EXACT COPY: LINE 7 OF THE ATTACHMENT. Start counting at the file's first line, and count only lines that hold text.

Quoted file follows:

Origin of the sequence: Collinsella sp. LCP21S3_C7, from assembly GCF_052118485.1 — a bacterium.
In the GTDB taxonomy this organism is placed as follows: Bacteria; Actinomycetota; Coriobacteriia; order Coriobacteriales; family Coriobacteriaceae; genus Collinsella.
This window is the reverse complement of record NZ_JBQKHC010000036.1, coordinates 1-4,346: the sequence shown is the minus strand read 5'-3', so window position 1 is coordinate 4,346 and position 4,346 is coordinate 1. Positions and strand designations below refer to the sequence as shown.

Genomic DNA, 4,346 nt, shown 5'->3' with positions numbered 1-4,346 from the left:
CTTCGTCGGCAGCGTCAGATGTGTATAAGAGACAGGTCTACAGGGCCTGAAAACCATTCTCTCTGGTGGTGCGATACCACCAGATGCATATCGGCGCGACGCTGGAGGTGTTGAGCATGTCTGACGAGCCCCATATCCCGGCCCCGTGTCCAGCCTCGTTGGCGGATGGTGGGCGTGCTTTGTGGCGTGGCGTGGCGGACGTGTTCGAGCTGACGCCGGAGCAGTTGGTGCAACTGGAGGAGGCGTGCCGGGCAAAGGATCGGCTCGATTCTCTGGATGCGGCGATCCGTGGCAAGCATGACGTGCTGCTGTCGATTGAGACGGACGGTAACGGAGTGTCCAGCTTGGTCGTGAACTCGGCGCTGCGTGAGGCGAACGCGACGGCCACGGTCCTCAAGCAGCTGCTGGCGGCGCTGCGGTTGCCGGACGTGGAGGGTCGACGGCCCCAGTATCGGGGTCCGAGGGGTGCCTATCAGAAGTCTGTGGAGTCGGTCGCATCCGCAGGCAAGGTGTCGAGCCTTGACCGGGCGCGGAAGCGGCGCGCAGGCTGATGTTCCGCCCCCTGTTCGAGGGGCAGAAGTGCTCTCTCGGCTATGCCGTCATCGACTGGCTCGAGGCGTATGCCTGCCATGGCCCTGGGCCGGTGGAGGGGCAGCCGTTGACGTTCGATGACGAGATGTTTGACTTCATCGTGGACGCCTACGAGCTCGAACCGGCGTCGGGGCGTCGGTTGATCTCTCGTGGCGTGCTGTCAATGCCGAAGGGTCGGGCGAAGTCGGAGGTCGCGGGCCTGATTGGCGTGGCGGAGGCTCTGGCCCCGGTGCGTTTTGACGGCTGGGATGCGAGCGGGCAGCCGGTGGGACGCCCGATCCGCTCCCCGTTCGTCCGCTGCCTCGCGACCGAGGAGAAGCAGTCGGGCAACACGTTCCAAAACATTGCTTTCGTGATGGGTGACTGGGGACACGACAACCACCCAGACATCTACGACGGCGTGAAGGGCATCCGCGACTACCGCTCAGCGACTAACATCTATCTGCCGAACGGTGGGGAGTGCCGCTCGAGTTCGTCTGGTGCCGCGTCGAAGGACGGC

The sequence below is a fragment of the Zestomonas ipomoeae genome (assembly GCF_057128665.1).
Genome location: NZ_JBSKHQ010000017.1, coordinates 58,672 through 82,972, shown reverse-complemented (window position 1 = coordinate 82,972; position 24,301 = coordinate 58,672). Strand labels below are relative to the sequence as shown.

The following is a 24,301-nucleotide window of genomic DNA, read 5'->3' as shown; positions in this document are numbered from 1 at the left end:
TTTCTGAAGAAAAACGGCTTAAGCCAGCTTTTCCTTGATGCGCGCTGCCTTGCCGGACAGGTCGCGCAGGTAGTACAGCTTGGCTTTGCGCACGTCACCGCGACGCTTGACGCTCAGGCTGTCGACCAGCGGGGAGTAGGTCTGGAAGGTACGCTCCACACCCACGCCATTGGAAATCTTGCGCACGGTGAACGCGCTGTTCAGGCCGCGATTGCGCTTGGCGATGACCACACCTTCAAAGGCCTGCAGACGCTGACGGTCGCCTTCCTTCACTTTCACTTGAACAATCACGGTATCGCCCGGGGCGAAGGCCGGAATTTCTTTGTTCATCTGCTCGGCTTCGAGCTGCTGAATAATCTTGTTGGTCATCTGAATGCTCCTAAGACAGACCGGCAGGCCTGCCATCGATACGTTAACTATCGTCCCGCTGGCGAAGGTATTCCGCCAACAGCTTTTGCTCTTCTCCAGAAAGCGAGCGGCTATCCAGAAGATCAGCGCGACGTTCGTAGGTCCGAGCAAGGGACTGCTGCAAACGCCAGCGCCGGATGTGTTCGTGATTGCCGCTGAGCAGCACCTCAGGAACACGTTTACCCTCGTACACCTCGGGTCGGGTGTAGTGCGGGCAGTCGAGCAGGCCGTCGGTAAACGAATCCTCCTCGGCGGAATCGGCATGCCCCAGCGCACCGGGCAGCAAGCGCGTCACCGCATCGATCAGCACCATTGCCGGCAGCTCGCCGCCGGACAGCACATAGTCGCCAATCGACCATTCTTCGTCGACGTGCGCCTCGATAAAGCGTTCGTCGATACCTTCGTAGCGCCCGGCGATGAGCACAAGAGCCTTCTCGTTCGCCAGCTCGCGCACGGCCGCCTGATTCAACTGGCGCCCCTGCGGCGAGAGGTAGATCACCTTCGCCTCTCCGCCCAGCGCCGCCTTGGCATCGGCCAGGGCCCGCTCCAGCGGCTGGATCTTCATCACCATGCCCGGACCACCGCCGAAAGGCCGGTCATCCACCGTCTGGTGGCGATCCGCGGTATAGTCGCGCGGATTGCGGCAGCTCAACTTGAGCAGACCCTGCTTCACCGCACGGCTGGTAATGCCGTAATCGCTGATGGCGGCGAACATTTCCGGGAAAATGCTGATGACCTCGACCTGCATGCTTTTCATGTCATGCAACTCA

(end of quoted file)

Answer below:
Genome location: NZ_JBSKHQ010000017.1, coordinates 58,672 through 82,972, shown reverse-complemented (window position 1 = coordinate 82,972; position 24,301 = coordinate 58,672). Strand labels below are relative to the sequence as shown.